My fascination with letting images repeat and repeat – or in film’s case ‘run on’ – manifests my belief that we spend much of our lives seeing without observing. —Andy Warhol
[one_half padding=”4px 10px 0 4px”]The Warhol quote is appropriate for this morning. Today’s video experiment is one you may need to watch more than once before you actually observe the subtle transformation that takes place over the 30-second duration of the project. I’m not going to tell you right away exactly what it is. Sure, you’ll see the video move; that part’s rather obvious. But there is a subtle transformation that occurs slowly, one that changes the emotion of the image, but avoids being dramatic in its presentation. Don’t be embarrassed if you need to hit the replay button more than once before you realize what’s happening.
I’m going to have to watch this post today. I’ve been uploading the videos to my YouTube channel because not only is that the easiest and most dominant method of video presentation, it also integrates well with our web design. I don’t have to go through a number of steps for it to work as I do with some sources. I could upload the video directly, but I tried that with the first one and was less than pleased with the result. However, YouTube, like many other forms of social media, sometimes goes apoplectic over artistic material. Unlike Facebook, where I can set some images to be seen only by specific, appreciative friends, YouTube videos not set for public viewing don’t embed in other websites. There’s a chance the video won’t survive the day. Or it might. One never knows.
As a backup, I’ve uploaded the video to Vimeo, which has a more tolerant policy toward artistic material. I have to take a couple of extra steps to embed it, should that become necessary, but if it happens that, too, should be a subtle transformation that is less than obvious to the average viewer. There are so very many considerations when working with video.[/one_half]
[one_half_last padding=”4px 4px 0 10px”]I will also be watching to see if today’s video is more popular than yesterday’s. Once again, I was disappointed in the lack of attention yesterday’s image received and have to assume that it was largely because there were no humans in the picture. This is why I post so very few landscape and other non-model oriented artistic images. When we post a photograph to the website, we need for that image to draw people in, to make them curious and interested at what we are doing, what there is to see here. Ultimately, we want people to click on the booking link and set an appointment with us, or contact us if they have questions. That doesn’t happen when I post pictures of barns, even though I think the effect in yesterday’s video was very cool.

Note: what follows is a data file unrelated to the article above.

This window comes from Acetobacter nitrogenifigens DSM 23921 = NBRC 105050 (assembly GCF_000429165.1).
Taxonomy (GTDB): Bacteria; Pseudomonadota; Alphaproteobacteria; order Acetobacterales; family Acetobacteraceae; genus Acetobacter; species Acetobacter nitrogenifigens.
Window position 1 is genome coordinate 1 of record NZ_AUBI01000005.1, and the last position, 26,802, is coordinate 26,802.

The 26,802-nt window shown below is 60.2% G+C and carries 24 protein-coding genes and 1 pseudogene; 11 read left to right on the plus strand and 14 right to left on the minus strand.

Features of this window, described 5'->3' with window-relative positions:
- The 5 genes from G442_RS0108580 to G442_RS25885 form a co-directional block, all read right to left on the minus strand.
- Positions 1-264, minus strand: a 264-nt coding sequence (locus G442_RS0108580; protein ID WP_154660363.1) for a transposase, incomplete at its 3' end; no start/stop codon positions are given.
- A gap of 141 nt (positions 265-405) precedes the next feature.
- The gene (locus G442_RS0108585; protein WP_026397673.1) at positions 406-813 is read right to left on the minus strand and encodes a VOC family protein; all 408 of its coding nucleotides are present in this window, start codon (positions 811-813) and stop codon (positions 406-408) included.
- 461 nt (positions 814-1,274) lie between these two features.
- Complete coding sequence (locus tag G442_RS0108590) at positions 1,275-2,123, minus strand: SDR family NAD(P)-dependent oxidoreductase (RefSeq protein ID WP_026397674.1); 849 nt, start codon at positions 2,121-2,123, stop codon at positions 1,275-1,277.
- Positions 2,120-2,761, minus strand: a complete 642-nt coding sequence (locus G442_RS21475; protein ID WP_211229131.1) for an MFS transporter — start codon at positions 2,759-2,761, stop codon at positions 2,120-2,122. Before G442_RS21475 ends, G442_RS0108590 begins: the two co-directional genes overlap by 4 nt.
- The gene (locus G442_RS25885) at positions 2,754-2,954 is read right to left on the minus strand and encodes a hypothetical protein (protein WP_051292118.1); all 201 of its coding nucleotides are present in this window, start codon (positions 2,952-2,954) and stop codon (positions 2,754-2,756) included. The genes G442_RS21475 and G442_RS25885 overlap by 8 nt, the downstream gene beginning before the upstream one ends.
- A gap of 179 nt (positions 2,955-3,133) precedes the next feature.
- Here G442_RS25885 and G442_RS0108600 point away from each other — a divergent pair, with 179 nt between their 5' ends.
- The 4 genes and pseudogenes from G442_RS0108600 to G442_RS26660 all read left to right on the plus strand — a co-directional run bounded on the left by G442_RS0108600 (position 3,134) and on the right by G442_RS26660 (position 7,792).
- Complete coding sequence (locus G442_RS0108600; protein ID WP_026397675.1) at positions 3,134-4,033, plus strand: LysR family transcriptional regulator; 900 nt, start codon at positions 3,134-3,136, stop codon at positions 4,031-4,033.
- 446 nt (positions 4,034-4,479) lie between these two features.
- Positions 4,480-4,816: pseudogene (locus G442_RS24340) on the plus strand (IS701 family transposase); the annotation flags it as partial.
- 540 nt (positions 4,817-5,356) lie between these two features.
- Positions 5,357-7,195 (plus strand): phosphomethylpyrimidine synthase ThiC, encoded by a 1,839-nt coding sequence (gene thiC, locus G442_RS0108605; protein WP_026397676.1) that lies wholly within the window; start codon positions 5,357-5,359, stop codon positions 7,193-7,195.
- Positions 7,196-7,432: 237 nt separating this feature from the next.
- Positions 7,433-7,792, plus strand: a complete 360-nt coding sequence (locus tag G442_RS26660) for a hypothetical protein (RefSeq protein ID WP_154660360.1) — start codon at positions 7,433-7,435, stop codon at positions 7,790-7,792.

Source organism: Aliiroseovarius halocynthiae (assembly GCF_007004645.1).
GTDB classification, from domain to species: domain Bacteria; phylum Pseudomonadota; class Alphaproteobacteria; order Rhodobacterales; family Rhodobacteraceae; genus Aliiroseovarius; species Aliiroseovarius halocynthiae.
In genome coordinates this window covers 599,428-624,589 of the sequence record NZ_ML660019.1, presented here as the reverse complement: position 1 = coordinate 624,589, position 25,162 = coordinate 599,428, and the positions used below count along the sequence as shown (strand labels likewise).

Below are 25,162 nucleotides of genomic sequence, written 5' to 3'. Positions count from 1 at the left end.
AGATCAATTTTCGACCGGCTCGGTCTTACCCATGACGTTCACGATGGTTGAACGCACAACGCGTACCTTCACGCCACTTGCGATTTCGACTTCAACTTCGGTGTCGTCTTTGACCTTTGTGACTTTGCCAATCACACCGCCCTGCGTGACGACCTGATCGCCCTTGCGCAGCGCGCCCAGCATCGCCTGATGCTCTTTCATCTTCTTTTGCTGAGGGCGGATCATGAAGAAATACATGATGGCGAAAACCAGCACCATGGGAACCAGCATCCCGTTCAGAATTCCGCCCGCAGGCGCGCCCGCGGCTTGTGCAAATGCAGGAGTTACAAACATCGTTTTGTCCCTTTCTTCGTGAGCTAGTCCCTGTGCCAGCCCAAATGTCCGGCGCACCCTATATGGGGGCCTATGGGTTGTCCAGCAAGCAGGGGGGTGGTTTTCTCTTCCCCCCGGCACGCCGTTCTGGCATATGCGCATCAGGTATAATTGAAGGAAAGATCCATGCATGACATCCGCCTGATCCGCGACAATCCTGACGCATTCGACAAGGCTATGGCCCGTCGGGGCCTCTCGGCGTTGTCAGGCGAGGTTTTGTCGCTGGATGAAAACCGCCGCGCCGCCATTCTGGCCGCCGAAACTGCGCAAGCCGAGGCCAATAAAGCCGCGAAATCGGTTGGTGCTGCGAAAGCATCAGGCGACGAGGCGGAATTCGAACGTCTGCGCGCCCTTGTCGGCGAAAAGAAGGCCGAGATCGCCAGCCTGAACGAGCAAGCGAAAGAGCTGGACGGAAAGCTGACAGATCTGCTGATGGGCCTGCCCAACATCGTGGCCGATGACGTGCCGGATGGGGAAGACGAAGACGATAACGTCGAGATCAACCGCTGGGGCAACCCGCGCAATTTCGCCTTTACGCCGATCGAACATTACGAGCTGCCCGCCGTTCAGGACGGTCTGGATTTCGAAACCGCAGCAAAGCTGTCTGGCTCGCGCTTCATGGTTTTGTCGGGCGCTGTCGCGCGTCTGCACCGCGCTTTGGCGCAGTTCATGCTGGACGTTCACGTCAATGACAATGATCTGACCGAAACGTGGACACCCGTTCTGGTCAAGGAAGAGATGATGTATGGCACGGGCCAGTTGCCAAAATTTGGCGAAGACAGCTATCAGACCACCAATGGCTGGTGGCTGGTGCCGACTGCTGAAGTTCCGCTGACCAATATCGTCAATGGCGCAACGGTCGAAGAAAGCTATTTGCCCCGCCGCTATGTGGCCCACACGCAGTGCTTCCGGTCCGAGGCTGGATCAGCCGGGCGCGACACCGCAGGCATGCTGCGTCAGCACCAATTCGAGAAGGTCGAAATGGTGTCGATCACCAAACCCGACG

I get it; subtle transformation is something that happens in our head the moment we see an image. We glance at a picture and instantly decide whether we want to give it any more of our attention. People, especially faces, are easier for us to engage on an emotional level. We look to see if the subject is someone we know, what they might hold in common with us or someone else with whom we are acquainted. Our instinctive response is to try and personalize a photograph on some level and having a model in the picture makes that easier because, if nothing else, we’re all human. Allegedly.
Subtle transformation is, I think, I good approach to today’s image. One needs to not just look, but observe carefully or they’ll miss the entire point and purpose of the video. I’ll be watching to see how many times the video is viewed. I’ll explain the transformation below the original image. [/one_half_last]
If you’ll watch today’s video very closely, you’ll see it slowly moves from black and white to color. That’s the subtle transformation!